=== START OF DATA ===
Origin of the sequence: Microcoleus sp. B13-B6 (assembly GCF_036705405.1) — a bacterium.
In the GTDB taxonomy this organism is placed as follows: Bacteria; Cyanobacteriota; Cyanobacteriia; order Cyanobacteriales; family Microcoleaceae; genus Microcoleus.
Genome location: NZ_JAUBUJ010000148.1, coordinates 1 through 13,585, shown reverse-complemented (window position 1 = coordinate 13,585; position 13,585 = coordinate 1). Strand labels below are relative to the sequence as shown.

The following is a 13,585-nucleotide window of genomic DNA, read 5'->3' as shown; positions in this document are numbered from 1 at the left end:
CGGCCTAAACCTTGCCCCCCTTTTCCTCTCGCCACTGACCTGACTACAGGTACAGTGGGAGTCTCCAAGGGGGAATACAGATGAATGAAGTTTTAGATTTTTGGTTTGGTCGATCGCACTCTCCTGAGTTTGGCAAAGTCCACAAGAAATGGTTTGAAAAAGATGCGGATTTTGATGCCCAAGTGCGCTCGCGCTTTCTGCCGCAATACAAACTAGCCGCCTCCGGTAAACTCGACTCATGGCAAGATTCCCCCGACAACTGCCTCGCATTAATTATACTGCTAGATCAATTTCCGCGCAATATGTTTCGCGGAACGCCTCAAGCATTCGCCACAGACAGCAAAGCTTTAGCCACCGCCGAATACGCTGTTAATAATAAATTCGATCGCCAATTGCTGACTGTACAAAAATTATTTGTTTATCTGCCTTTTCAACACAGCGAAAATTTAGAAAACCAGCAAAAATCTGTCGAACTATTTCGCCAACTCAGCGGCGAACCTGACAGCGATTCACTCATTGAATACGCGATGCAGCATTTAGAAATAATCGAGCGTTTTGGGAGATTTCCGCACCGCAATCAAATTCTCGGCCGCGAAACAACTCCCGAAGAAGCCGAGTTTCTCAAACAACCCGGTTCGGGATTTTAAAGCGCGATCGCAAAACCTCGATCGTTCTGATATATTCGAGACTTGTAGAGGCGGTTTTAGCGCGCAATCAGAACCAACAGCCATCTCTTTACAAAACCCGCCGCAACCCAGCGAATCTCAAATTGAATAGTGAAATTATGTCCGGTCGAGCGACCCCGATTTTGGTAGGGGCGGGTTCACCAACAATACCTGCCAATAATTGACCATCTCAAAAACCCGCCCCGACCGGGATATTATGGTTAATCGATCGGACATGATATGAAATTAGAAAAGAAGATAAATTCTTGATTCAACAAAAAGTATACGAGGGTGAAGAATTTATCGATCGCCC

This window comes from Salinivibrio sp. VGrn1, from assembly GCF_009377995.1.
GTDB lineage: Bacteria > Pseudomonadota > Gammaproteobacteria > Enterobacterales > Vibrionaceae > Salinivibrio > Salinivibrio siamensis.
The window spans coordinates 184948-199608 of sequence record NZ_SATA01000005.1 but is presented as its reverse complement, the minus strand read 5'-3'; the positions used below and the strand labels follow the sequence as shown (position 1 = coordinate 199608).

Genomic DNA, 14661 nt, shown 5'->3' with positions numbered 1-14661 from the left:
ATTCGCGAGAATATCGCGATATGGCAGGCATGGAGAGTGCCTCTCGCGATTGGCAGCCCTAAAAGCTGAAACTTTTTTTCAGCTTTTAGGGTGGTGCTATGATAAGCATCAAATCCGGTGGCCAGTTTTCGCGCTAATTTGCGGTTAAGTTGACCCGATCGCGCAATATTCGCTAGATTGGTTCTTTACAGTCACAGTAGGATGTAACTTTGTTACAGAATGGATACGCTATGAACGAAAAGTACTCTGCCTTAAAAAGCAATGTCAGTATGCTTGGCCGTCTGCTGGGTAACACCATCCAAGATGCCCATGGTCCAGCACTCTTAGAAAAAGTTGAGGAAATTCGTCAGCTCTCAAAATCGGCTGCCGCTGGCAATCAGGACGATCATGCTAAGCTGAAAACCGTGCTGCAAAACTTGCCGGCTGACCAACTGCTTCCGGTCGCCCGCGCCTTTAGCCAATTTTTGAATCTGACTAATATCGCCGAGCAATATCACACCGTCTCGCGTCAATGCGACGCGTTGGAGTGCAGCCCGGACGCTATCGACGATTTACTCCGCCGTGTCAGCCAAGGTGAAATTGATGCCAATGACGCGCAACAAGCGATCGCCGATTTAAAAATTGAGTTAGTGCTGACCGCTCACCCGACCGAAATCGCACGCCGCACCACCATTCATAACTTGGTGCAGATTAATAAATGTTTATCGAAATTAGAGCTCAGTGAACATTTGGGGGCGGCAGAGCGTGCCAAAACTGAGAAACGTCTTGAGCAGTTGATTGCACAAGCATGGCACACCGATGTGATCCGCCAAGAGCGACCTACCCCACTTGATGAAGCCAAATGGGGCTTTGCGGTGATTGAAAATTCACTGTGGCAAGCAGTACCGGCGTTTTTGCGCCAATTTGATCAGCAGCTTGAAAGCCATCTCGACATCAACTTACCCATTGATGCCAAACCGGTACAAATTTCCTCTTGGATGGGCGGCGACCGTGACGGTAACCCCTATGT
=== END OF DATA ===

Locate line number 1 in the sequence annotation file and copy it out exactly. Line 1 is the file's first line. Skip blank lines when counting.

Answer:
Origin of the sequence: Microcoleus sp. B13-B6 (assembly GCF_036705405.1) — a bacterium.